Author Dr. Roberto Cintli Rodriguez and visual artist Jorge Rojas hope the community will gain a kernel of cultural, historical and spiritual knowledge when they attend a discussion regarding the significance of corn.
The presentation, titled “Stories of Maize/Historias de Maìz,” will start at 7 p.m. on Wednesday, Sept. 15, at the Kimball Art Center, 1251 Kearns Blvd. The event, which is part of the Utah Humanities Book Festival, is free, but attendees must RSVP by visiting kimballartcenter.org.
The Utah Humanities Book Festival, now in its 24th year, strives to improve Utah communities through reading, literature and conversations with authors and each other, according to its mission statement.
The discussion between Rodriguez, author of “Our Sacred Maiz Is Our Mother: Indigeneity and Belonging in the Americas” and emeritus associate professor at University of Arizona, and Rojas, a Kimball Art Center artist-in-residence, will focus on the connection corn has with the history of humankind, especially involving the indigenous population.
“Maize is the story of our continents,” Rodriguez said. “Almost all Native peoples from Canada to South America all relate to corn. It comes in at all levels, including (origin legends), how we relate to each other and, of course, the actual growing of the corn that reaches back to more than 7,000 years.”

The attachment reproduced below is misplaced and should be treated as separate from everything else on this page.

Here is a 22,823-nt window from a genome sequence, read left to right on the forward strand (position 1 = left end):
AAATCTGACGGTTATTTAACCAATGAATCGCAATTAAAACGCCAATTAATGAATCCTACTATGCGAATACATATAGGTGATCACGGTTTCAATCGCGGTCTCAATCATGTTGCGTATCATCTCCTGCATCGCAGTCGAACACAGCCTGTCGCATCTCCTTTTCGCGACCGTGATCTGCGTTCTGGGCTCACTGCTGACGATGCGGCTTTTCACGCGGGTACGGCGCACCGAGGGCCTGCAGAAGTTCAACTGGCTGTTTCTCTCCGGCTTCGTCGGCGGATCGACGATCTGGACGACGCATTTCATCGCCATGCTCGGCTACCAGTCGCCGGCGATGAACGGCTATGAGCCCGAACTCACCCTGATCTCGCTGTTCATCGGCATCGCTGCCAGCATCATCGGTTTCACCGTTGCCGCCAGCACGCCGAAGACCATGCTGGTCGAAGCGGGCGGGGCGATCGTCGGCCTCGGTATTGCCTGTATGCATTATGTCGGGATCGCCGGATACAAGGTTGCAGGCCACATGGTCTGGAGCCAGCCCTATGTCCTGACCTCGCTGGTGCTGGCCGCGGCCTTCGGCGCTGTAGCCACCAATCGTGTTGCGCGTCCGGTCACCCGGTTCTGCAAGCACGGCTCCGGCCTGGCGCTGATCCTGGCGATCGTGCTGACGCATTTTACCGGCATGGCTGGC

The art talk also ties into Rojas’ “People of the Corn/Gente de Maiz,” a community-based art exhibit now showing at the Kimball Art Center.
Over the past few months Rojas has installed figures that Kimball Art Center visitors have created out of corn masa dough onto a multi-colored corn mandala.
“We invited the community to put their hands and energy in this dough to make figures that will be sunbaked and tanned and placed around the mandala,” Rojas said. “There are hundreds of figures that were all created by children and adults, people of all abilities.”
The mandala, which was installed with the help of Kimball Art Center staff, is meant to represent the source of life, and it is made out of different corn kernels, he said.
“It’s the most intricate and ambitious mandala I have ever made, because I integrated symbols of the different cultures — Native American, Incan, Mayan and Aztec — that have embraced corn,” he said.
Rojas’ artistic journey with “People of the Corn” sprouted from a performance-art piece he did 11 years ago called “The Tortilla Oracle” in New York City.
“I used tortillas, instead of tarot cards or tea leaves, to divine, and it was through this performance that I was invited to do a community art project at Project Row Houses in Houston, Texas,” he said.
Curators were interested in how Rojas’ “Tortilla Oracle” performance related to food, spirituality and one’s roots.
“They wanted me to come up with a project that would engage the community with food, corn and spirituality,” he said. “So I started doing all of this research, and was completely fascinated by what I was finding, which is this incredible history of the Americas through maize.”
When Rojas, who was born in Mexico, began his research, he was mainly interested in the Aztec and Mayan connections to corn.